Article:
Regardless of your culture or love for the holidays, New Years day is a celebration that is enjoyed in some way, shape or form by countries all across the world. Whilst most nations like to have their own customs and regional practices, in Scotland we have our very own festivity synonymous with New Years that has its own stride of importance and traditions across the country: Hogmanay.

A holiday of long lasting merriment, Hogmanay is the Scot's way of celebrating the New Year in huge style, with large scale, open air concerts, street parties and remarkable fireworks in the main cities, and various forms of celebration in the more rural regions. Whilst many countries see the New Year as a significant social gathering, much of what you'll find on Hogmanay is culturally entrenched, with both our country's history and famous names given a wonderful send up.

Before we get into the specifics of these joyous displays, we want to cover more about what Hogmanay actually is and how it originated. The word has a bit of a muddled origin, but certain words in other languages bear a striking similarity:

  • Scandanavian: 'Hoggo-nott', the word for a feast preceding Yule.
  • Flemish: 'Hoog min dag' meaning 'great love day
  • Anglo-Saxon: 'Haleg monath', meaning 'Holy Month'
  • Gaelic: 'Oge Maidne', meaning 'New Morning'.
  • French: 'Homme est ne', meaning 'Man is Born'

The occasion itself is best believed to have derived from the Vikings and Norsemen, who would celebrate the Winter solstice (a big thing up in the cold North). When Christmas was largely uncelebrated in Scotland, due to the Protestant Reformation, Hogmanay was the king of holidays, and even today is associated with gift-giving traditions like 'first-footing', where you strive to be the first to present your friends and neighbours with symbolic gestures like shortbread, whisky and black bun.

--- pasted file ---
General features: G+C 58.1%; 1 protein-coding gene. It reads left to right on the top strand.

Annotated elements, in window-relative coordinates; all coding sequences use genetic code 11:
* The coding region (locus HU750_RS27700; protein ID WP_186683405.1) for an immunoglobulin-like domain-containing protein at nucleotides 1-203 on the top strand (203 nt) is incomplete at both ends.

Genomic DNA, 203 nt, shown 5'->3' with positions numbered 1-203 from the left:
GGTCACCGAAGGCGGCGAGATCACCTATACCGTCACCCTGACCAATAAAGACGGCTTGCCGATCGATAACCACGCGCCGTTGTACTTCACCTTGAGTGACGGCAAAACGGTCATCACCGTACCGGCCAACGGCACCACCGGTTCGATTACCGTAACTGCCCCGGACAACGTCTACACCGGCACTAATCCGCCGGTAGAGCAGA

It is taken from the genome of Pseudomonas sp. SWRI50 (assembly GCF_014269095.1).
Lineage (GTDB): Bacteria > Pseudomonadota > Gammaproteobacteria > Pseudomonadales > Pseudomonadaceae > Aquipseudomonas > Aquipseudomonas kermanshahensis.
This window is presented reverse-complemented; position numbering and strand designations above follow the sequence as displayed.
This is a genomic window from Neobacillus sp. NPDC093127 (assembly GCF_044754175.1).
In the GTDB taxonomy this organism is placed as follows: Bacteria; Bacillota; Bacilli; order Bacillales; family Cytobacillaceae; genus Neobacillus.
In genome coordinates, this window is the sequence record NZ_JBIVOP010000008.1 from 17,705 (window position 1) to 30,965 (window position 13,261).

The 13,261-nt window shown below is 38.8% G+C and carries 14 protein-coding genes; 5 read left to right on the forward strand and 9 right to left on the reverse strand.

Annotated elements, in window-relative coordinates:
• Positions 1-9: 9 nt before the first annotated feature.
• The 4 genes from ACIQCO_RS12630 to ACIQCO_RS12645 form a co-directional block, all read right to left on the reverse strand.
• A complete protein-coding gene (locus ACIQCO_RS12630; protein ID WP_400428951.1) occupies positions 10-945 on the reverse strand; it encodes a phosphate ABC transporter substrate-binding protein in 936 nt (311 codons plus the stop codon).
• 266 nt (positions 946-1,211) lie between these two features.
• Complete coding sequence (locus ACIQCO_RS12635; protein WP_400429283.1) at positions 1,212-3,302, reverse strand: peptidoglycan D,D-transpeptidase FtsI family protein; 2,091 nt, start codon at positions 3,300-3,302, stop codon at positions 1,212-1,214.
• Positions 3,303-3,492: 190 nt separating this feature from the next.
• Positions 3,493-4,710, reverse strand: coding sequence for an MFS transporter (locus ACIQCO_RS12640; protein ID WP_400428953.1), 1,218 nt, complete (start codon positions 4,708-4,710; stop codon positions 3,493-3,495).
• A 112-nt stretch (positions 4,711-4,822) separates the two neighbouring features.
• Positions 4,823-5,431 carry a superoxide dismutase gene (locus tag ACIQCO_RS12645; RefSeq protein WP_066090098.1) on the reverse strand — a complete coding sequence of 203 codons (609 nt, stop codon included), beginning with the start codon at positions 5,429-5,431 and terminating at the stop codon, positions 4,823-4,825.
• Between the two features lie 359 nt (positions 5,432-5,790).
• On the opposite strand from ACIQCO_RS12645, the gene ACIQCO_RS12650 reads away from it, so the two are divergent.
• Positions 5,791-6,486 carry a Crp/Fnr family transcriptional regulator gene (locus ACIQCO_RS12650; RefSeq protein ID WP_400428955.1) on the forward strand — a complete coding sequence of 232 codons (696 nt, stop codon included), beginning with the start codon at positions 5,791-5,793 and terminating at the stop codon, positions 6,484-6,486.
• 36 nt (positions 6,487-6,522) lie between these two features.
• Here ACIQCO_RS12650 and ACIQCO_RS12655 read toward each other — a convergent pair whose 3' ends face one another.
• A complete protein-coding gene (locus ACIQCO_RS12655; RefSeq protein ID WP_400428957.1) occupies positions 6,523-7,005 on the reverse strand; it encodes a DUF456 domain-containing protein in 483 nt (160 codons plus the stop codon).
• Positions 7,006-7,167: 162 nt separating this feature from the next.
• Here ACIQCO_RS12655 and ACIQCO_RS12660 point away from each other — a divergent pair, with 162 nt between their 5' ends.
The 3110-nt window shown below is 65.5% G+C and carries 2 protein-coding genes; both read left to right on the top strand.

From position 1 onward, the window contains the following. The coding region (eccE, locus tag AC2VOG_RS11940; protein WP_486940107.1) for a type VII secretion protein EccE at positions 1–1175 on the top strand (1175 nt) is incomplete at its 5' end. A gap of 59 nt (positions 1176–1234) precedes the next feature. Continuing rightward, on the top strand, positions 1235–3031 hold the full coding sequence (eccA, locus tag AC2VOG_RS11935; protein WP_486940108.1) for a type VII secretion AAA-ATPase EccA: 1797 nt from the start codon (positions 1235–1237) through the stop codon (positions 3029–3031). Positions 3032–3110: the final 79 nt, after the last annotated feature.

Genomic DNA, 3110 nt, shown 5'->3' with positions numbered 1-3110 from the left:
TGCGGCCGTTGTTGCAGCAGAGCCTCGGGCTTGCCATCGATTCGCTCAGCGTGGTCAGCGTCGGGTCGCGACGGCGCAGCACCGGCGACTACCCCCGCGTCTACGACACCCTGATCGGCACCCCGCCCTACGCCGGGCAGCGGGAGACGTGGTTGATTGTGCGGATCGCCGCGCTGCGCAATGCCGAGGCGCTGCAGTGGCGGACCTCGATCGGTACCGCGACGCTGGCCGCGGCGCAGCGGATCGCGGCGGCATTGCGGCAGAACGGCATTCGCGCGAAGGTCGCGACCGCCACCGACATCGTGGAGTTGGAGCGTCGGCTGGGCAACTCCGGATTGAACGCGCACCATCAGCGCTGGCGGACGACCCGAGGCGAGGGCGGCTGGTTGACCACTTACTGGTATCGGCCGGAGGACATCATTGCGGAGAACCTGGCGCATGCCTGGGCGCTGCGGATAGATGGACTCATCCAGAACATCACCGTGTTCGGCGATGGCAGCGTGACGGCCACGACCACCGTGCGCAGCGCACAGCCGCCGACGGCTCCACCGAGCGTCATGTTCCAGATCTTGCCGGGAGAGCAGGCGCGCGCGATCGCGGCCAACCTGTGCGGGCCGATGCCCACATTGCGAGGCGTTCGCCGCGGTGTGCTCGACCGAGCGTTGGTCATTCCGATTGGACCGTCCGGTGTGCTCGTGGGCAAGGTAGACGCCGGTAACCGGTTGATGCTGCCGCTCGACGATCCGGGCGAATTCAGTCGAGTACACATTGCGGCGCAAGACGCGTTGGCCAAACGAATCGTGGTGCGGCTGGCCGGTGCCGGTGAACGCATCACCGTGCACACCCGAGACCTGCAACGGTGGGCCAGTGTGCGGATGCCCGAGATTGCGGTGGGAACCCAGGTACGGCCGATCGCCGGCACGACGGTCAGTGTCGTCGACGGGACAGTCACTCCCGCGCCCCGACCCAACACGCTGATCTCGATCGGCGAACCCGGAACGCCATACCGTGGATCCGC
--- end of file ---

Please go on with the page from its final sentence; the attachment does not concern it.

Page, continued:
In other parts of the UK, or indeed many English speaking countries, it is of course tradition to have a garbled rendition of "Auld Lang Syne" at the stroke of midnight. This, along with the joining of the hands in a circle, is a long-time Hogmanay custom, with the lyrics of the song itself being one of the more famous works by Scotland's celebrated poet Robert Burns.

Edinburgh_Hogmanay_Longship

Hogmanay's underlying purpose is to be a clear out of old vestiges of the previous year. Friends and strangers alike are welcomed with warm hospitality, cleaning you house is taken to an almost superstitious level, and in older times it was important to try and clear all your debts before "the bells" at midnight.

As mentioned before, Firework displays and torchlight processions are par for the course in Scotland's cities, with Edinburgh actually burning a Viking longship every year. There are also exclusive customs among other towns, villages etc. such as the Stonehaven Fireballs Ceremony in Aberdeenshire, the Burning of the Clavie in Burghead and Loony Dook charity swimming in South Queensferry.

With New Year falling on a Thursday this year, you can expect Hogmanay's celebrations to continue well on into Sunday (normally, if it takes place on the weekend itself, Monday and/or Tuesday is declared a national holiday!). If you're trying to think of your own little way to celebrate everything Scotland on January 31st, we recommend sharing our New Year's Eve Hamper, packed with loads of delicious Caledonian treats, including smoked meat, cheese, preserves and a bottle of true Scot's whisky.

For more Scottish Hamper gift ideas and suggestions from now until Christmas, make sure you keep an eye on our Facebook page, Twitter and Google+!


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